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Zen Mama Wannabe » Blog Archive » Being Smart vs Working Hard
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Being Smart vs Working Hard


We just figured out Blue’s Clues

We just figured out Blue’s Clues

We just figured out Blue’s Clues

Because we’re really smart!

The dad ran over and shut off the TV when he heard the popular jingle and gave his 3-year old daughter HIS version of the song:

We just figured out Blue’s Clues  —  Because we worked so hard!

“No no, Daddy,” his daughter exclaimed reproachfully.  “That isn’t how it goes!”

Well, it should be, as far as he’s concerned.  Of course, when he recounted the story to us, an auditorium packed full of parents, we all chucked – but his view has stuck with me ever since.

You see, popular wisdom of late has been that you tell kids they are smart.  A Columbia University survey says over 85% of parents feel that way.  After all, we want to build them up, not tear them down.  But this dad’s contention, as well as many other experts in the field, is we might be hurting more than we’re helping.  That telling kids how smart they are actually lowers their self-esteem and increases their struggles down the road.

If kids think they did it (i.e. got it right) by being smart, then what do they do when they don’t know something?  Does that mean then that they aren’t really that smart?  (Research shows that is exactly the connection they make).  However, if a child is praised for working hard, when he doesn’t know something he just thinks he needs to work harder.

“Emphasizing effort gives a child a variable that they can control…They come to see themselves as in control of their success.  Emphasizing natural intelligence takes it out of the child’s control, and it provides no good recipes for responding to a failure.”

from NurtureShock: New Thinking about Children, Chapter One: The Inverse Power of Praise

Another point muddling this all up is that for quite some time we have been advised to tell our daughters, nieces, and granddaughters in particular that they are smart (and not the dreaded “P” word).  We’ve been told to empower our girls by stressing intelligence, not looks.  Makes sense of course.   This Zen Mama Wannabe confesses to even feeling it necessary to cover ALL the bases by telling my daughter that she was not only pretty, but so smart too!  (Is that two stones to be cast upon me?).

But now we’re being advised NOT to say smart.  We are to praise boys and girls for their effort, for working hard.  For a particular action they took – something specific.  Makes sense and all, actually sounds a bit basic, doesn’t it?  But just TRY it – I’m warning you, it’s not as easy to do as it would seem.

For as bestselling author Po Bronson points out in NutureShock, it often turns out that it is the parents that are the real praise junkies.  We’re so busy putting “gee, you’re special” notes in their lunchboxes, and stickers on their star charts (Yea! Susie did her homework!) that it becomes hard for us to notice that building them up this way means more to us than it does to them.  After all, we love them so much, these special little beings, and we need to make sure they know that.  Right?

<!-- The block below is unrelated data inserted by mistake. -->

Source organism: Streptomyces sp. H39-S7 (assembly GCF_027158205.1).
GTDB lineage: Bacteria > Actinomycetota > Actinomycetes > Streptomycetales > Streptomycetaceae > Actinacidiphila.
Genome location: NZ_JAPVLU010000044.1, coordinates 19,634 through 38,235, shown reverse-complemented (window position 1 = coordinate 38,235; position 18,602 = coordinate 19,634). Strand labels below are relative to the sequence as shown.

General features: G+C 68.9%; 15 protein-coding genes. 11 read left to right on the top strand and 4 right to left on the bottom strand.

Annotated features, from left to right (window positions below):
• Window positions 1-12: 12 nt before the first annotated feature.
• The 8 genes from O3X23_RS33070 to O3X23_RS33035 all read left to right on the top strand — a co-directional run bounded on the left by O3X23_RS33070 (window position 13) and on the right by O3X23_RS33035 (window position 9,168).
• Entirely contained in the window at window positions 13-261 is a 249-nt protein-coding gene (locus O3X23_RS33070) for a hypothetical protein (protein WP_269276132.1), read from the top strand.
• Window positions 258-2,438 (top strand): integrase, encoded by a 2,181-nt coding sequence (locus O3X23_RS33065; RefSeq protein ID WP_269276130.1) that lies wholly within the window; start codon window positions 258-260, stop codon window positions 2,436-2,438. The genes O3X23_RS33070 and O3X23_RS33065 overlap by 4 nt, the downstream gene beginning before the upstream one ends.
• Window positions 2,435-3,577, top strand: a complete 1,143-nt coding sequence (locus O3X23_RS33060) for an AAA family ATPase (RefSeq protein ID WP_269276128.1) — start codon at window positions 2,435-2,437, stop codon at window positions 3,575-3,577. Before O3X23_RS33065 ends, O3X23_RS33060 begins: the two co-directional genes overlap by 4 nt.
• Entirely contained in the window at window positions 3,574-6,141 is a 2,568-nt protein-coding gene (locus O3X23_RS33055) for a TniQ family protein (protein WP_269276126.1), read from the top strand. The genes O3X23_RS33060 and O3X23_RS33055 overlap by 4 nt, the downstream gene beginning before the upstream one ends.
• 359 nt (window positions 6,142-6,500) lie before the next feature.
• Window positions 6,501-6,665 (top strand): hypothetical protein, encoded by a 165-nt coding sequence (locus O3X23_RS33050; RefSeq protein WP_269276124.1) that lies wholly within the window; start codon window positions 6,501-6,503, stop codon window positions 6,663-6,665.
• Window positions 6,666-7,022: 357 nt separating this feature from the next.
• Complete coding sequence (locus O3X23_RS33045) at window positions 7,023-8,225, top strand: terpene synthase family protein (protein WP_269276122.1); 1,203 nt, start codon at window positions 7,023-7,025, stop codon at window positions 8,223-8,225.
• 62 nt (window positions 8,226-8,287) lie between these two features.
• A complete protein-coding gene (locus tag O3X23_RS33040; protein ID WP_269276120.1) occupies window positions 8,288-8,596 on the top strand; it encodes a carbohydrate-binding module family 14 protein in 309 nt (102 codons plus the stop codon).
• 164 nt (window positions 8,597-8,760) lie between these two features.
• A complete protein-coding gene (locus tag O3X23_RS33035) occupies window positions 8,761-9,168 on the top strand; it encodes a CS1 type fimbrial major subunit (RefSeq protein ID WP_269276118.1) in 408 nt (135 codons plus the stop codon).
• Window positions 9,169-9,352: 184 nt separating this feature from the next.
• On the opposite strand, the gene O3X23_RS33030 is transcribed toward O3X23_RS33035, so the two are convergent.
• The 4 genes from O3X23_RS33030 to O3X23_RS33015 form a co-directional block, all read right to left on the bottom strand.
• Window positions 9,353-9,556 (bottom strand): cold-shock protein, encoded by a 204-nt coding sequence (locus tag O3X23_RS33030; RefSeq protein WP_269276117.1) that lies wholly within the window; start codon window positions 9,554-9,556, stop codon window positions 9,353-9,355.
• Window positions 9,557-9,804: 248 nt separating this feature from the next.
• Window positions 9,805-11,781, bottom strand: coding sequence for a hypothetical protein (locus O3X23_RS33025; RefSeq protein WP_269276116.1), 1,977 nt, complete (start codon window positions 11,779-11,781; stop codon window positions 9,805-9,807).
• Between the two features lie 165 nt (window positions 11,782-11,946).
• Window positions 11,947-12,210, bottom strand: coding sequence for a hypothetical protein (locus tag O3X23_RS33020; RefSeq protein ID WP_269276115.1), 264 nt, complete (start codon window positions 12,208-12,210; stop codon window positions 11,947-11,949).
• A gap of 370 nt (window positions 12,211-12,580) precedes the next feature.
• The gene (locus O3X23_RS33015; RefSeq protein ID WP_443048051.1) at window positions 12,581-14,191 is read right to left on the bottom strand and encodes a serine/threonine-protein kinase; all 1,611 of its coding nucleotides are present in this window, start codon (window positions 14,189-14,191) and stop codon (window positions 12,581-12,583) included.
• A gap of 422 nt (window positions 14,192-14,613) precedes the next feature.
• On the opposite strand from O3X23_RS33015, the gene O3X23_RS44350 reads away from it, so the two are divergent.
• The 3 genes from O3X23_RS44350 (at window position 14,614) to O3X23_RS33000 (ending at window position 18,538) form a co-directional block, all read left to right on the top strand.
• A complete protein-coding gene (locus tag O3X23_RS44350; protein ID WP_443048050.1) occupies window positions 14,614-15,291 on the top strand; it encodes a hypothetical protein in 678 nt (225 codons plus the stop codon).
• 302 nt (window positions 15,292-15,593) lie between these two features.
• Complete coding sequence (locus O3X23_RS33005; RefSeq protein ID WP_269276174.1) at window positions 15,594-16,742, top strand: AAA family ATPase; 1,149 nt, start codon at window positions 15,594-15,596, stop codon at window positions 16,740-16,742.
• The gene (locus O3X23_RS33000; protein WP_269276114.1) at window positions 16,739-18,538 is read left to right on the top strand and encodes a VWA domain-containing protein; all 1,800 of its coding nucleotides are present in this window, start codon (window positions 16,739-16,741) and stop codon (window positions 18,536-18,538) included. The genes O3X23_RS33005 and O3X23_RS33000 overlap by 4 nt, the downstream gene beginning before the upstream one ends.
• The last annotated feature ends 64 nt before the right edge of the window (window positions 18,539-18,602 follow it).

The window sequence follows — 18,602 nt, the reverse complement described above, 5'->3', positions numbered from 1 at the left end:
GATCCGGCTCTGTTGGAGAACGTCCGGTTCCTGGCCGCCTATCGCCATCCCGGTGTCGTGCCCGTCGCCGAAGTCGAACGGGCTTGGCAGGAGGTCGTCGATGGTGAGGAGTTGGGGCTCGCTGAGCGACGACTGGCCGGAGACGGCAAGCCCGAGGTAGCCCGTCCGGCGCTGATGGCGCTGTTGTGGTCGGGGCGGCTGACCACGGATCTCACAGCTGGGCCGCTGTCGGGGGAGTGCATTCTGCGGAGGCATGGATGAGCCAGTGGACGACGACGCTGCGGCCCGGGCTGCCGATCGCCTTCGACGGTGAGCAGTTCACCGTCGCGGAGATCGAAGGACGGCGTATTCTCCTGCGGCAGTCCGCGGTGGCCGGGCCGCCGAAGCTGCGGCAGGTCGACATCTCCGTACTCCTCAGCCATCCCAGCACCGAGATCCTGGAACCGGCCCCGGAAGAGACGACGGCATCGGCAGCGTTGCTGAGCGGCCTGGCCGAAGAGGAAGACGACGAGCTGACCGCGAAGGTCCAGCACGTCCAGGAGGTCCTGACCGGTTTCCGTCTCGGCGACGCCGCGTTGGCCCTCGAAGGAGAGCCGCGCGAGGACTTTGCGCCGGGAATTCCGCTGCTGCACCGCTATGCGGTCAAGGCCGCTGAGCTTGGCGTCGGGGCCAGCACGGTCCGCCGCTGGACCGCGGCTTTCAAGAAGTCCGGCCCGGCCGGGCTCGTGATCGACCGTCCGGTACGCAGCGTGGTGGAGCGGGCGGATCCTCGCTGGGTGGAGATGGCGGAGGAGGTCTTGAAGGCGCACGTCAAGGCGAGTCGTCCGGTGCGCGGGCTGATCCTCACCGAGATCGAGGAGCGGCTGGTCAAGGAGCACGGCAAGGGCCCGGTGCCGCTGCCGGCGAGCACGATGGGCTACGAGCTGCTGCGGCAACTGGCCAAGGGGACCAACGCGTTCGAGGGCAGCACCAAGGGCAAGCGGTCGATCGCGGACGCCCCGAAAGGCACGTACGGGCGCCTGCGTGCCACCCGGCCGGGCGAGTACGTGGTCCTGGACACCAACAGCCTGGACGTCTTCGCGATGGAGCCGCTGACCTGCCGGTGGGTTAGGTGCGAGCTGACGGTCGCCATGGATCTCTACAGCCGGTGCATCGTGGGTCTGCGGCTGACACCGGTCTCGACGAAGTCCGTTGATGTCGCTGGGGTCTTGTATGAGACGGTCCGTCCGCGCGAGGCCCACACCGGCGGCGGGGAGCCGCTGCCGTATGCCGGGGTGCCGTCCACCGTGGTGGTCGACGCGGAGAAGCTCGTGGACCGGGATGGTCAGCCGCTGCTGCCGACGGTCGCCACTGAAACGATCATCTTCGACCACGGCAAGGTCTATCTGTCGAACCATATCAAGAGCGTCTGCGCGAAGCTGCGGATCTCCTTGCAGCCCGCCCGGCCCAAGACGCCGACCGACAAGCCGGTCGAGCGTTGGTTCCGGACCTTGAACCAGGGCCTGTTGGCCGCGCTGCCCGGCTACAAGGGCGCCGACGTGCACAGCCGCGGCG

In our household, intelligence is highly valued.  We noticed and comment when our kids make a connection or inference that seems wise beyond their years.  Some families value goals scored, belts earned, points won; in our house, we really care about what you think, why you think it, and how you got to that outcome.  So yeah, the words, “How smart of you!” get tossed around here a lot.  (Hmmm).

What I am learning is that our challenge is to still convey those messages, but in a specific manner, and one that emphasizes working hard rather than just being smart.  Not so easy to do, but necessary to try.  Definitely something to keep in mind the next time you feel tempted to shower the kids in your life with praise.   Maybe it is time for all of us to discover whom the praise junkies around here really are.

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2 Responses to “Being Smart vs Working Hard”

  1. LarkLady Says:
    November 25th, 2009 at 11:11 am

    Well, I’ve resented for some time feeling coerced into finding something to praise my kids about at times… like I was doing them grievous harm by not providing a minimum daily amount of praise! But now the rules are shifting again, and I think that instead of trying to follow new guidelines, I’m going to simply try to tell it like it is. Did Older Daughter do something above-and-beyond-the-call-of-duty helpful? I’m going to thank her for it! Did Younger Daughter take extra time and attention getting ready this morning and come out looking drop-dead gorgeous? I’m going to tell her so! Did one of them forget to do a daily chore that she shouldn’t have to be reminded about? I’m going to say that too!

    Most employers out in The Real World don’t lavishly hand out praise; doing so to our kids at home doesn’t prepare them for realities ahead. On the other hand, when extra effort is made, it’s nice to have that acknowledged… at home, at school, or in the workplace.

    Maybe the key is that it should be EXTRA effort or EXTRA achievement that gets the comments. And… here’s another wild and crazy thought! — maybe it’s not inappropriate for Mom and Dad to praise our children more often than the rest of the world does.

  2. Jerry Svartel Says:
    March 28th, 2010 at 7:03 pm

    Do you have a “top posters” page to reward your best blog comments?

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